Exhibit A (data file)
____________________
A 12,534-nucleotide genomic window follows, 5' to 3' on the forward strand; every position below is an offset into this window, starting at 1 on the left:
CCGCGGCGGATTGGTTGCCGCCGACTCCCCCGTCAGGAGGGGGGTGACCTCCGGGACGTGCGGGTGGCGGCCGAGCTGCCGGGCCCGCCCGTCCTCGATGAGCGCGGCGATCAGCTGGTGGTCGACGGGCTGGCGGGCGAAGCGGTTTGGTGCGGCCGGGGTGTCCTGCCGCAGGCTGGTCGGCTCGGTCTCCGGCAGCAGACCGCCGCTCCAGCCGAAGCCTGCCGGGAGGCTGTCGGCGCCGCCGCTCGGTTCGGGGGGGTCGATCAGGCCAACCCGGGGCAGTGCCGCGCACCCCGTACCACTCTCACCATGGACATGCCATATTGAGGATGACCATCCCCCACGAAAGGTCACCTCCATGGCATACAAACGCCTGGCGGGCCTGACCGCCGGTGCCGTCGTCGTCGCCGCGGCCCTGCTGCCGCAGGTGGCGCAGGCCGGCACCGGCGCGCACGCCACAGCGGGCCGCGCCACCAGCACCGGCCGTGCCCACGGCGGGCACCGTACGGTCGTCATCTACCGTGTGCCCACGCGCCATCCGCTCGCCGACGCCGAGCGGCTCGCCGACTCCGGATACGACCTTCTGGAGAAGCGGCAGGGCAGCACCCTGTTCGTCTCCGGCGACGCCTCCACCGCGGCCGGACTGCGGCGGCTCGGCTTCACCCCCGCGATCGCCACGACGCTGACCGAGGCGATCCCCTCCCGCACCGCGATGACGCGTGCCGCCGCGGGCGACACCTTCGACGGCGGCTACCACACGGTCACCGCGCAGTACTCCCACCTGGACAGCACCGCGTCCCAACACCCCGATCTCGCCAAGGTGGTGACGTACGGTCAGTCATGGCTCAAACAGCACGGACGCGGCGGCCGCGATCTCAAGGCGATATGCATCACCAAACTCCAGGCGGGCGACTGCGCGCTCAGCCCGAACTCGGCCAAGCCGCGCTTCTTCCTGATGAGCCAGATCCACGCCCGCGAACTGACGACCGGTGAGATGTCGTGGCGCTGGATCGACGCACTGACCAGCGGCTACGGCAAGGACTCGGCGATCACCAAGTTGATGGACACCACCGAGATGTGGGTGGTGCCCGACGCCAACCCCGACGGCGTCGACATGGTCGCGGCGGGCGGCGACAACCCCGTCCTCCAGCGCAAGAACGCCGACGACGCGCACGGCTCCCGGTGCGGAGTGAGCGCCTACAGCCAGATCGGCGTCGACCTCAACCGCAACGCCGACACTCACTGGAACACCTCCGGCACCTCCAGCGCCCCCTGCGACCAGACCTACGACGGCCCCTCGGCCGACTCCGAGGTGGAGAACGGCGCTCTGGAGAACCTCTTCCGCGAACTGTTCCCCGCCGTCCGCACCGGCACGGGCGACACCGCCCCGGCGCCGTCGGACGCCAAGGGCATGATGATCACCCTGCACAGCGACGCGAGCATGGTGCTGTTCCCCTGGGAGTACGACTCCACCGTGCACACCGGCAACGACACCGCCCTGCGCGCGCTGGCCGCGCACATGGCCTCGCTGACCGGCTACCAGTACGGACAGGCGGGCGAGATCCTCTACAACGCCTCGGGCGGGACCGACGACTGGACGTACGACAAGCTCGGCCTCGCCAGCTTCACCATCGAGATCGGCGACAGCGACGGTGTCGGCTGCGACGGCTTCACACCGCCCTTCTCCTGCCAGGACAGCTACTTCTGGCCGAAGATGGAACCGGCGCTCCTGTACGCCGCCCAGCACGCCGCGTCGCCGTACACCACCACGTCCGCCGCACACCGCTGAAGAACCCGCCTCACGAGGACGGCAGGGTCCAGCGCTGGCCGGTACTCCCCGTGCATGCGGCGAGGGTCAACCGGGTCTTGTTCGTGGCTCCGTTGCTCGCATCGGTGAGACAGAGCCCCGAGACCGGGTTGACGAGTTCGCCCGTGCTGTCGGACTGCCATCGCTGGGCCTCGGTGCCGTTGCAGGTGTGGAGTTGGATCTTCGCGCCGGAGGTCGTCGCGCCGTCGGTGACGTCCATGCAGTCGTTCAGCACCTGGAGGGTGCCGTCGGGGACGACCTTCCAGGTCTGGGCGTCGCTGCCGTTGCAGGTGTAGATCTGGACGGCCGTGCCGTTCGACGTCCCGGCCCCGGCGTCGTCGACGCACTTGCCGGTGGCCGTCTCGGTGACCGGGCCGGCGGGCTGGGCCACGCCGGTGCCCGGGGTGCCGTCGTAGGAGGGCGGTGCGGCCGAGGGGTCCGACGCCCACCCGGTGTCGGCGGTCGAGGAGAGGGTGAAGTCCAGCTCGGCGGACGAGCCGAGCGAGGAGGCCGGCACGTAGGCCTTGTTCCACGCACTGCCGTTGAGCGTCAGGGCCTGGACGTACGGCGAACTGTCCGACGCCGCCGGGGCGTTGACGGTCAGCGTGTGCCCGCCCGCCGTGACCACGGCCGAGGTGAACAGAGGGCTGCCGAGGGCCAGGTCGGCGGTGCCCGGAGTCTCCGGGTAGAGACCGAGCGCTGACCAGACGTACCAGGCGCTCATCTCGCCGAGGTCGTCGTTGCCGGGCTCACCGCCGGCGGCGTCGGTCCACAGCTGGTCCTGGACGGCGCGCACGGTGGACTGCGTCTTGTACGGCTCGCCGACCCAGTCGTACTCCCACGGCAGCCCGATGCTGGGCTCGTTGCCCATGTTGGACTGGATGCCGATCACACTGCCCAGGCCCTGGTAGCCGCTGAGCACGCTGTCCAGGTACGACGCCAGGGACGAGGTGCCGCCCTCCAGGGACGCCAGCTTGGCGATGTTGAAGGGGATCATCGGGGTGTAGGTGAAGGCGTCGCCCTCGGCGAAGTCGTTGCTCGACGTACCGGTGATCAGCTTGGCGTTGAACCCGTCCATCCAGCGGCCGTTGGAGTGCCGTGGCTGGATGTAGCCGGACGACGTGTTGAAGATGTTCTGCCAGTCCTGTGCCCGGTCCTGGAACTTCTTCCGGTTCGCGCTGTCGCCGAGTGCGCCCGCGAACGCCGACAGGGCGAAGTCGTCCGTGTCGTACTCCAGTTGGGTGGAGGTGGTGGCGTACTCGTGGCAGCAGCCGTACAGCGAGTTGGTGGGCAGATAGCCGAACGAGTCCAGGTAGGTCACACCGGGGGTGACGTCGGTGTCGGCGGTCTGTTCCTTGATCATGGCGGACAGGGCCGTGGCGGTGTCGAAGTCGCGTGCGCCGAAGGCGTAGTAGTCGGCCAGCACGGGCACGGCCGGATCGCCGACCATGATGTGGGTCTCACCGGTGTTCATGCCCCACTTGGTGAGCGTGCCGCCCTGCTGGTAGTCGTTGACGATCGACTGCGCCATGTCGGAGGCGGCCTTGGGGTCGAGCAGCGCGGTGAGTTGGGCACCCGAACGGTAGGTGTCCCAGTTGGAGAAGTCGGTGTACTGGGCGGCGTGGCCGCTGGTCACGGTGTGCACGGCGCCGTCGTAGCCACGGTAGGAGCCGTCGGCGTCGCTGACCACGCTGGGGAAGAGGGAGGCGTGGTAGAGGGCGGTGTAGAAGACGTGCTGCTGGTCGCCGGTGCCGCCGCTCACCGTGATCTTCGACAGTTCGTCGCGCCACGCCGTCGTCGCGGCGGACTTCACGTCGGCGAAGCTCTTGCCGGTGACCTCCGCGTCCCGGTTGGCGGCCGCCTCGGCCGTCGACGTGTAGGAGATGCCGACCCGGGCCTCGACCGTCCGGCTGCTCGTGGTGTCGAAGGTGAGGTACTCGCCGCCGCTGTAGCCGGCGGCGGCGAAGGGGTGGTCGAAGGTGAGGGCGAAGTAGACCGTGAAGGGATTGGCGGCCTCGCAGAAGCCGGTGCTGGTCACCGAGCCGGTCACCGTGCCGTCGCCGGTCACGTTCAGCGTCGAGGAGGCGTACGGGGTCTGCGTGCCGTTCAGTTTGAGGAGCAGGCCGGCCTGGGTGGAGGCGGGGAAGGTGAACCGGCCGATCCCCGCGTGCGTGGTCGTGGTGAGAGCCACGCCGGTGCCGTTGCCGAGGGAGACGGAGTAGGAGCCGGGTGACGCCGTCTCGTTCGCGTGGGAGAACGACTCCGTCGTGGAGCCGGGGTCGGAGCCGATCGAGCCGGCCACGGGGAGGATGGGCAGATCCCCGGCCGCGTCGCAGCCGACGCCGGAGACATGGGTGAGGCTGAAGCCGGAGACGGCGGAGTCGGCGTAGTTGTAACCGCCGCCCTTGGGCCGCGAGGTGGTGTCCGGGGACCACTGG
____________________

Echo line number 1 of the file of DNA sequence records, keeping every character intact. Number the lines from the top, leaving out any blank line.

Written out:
A 12,534-nucleotide genomic window follows, 5' to 3' on the forward strand; every position below is an offset into this window, starting at 1 on the left: